to change the numbers in the bios).



    Two questions:

    1) Am I on the right track? In other words, if I manage to get the
    bios correct will the install proceed properly?

    2) I also have the cds for Slackware 7.1. Using them I can actually
    boot linux on the new machine and get the "root" prompt (neither
    Mandrake nor Redhat will get to the point of giving me a "root"
    prompt). Will using cfdisk to change the geometry of the disks help or
    hurt me? BTW, Slackware does detect the hda1 partition correctly. I
    think that I could probably go ahead and install Slackware (I did not
    attempt it) but the computer is really for a friend who needs a more
    user-friendly distribution. (Besides I want to install something more
    recent than the 2.2.14 kernel).

    thanks
    sam stansfield
    S.E. Guest

  2. #2

    Default Re: BIOS problems?


    "S.E. Stansfield" <com> wrote in message
    news:com... 

    Try using the text install method, so that you can see errror messages.
     
    contains the DOS partition):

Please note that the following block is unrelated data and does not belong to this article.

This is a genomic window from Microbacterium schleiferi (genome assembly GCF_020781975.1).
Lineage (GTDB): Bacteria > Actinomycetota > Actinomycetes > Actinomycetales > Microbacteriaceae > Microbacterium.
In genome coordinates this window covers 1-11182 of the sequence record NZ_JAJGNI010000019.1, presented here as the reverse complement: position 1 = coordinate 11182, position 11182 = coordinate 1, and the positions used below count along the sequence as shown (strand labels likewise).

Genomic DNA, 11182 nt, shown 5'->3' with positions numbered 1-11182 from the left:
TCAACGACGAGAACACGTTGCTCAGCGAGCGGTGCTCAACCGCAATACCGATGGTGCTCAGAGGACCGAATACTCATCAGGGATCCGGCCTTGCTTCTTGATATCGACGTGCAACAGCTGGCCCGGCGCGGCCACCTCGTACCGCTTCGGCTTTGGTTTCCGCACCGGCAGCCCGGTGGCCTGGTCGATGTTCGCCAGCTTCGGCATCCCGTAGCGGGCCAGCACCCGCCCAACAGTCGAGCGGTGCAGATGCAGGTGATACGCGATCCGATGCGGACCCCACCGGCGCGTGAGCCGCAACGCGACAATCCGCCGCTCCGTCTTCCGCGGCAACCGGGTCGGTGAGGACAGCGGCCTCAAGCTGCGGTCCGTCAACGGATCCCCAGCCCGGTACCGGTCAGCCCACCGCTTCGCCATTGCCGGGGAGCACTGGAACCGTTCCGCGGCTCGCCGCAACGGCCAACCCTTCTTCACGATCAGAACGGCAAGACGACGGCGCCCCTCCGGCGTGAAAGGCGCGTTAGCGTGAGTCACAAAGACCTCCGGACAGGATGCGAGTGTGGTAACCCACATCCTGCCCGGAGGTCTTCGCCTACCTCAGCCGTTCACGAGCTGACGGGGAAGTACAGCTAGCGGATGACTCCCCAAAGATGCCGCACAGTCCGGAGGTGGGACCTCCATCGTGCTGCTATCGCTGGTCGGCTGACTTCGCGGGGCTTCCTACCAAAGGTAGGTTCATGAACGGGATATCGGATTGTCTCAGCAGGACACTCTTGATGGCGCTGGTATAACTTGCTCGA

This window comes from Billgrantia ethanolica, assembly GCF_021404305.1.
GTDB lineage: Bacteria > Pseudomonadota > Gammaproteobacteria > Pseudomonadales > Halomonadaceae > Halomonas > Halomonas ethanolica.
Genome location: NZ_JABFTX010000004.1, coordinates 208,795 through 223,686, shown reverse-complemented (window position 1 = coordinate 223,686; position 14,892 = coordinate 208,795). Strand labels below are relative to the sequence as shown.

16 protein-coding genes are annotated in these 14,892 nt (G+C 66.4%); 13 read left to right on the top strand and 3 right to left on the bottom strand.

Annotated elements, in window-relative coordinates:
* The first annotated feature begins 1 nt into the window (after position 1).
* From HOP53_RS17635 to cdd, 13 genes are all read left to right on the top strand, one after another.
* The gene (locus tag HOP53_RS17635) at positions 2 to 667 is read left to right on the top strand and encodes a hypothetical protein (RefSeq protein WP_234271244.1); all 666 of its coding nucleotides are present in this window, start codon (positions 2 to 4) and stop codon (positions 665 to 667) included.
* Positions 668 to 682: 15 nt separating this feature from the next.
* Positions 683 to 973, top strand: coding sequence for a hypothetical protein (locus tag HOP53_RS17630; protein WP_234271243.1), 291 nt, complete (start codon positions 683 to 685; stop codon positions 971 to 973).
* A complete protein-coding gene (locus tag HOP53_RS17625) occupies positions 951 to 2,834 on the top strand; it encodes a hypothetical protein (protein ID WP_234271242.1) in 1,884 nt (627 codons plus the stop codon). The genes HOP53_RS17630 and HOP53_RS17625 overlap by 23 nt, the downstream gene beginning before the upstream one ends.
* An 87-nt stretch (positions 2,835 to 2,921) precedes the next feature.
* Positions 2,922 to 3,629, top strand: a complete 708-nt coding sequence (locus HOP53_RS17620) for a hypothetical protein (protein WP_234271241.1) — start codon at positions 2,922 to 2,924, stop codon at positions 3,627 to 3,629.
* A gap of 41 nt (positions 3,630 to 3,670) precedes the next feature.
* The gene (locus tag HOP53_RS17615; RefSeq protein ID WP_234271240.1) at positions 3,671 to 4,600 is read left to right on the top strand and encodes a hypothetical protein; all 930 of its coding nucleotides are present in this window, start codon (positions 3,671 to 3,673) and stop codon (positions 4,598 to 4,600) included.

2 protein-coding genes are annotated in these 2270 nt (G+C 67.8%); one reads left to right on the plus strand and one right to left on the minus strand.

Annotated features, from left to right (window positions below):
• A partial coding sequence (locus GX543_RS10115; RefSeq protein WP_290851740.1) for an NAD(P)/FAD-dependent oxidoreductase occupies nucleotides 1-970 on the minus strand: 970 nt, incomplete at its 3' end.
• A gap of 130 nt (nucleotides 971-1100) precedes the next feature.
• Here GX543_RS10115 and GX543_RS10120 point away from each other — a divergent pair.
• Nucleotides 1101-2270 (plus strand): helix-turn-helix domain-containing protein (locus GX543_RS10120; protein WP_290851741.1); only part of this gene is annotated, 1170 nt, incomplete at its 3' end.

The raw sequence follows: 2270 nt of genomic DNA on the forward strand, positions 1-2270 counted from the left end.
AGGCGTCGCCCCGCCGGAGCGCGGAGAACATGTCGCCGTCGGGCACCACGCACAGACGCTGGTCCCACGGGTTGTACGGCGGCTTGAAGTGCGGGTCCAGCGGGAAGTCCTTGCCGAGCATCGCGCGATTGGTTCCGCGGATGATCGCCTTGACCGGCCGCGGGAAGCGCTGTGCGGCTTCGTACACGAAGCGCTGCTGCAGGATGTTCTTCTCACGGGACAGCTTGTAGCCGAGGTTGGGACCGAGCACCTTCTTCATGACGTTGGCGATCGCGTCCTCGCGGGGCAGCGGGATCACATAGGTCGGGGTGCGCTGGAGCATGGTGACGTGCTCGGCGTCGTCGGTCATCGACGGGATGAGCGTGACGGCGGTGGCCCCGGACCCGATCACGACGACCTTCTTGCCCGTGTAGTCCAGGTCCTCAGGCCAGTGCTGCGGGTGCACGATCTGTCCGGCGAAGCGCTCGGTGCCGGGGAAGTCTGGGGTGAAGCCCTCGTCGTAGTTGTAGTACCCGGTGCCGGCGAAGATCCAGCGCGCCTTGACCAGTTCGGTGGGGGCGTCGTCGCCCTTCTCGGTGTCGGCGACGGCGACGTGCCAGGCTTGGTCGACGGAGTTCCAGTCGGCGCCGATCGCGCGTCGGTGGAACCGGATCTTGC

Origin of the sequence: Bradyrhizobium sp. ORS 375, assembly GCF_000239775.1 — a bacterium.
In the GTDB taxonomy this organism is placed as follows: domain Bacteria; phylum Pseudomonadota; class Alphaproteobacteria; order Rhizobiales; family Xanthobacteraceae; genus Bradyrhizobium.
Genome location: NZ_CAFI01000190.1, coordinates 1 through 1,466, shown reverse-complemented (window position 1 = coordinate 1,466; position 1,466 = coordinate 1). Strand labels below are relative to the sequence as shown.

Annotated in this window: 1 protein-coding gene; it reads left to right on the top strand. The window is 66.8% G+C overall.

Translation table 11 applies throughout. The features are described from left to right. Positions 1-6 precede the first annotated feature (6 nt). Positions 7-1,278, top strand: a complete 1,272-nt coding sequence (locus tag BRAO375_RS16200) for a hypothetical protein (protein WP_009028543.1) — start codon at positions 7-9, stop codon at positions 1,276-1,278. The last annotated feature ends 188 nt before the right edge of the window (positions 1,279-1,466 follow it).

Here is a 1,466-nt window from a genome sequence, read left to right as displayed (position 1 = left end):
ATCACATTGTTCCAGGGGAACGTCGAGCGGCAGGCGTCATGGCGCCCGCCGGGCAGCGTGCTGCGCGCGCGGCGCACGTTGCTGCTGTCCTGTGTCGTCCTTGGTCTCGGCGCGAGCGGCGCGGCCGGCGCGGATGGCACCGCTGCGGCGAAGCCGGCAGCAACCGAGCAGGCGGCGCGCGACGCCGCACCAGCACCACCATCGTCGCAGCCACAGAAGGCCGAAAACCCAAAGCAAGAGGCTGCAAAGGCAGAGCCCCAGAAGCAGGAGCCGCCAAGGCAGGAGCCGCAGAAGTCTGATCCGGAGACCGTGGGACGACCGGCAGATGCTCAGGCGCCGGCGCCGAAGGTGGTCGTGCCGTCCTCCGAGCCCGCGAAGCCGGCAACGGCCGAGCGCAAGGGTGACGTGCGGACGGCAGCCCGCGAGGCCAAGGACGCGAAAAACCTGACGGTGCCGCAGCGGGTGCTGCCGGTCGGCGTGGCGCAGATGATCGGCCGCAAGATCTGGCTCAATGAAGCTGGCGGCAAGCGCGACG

Suggests this is a problem with UDMA/DMA support.
    Try turning down/off UDMA speeds.

     


    Thats just normal translation. Currently it just means that a cylinder is a
    reasonable size.
    Well, that means that your old bios calls (such as dos 6 and before uses )
    are limitted to 8 gigabytes, instead of 512 megabytes. Thats all. 

    Nope with regard to disk geometry.

    Yes with regard to bios settings, particular IDE interface "UDMA"
    settings. turn off UDMA and it might work better.

    I think the problem with the newer distribution is its too smart and is
    trying to do something the drive or cable wont do.



    Also there are "kernel options" to turn off the UDMA ...

     

    It wont change geometry, it just makes the partition table appear as if the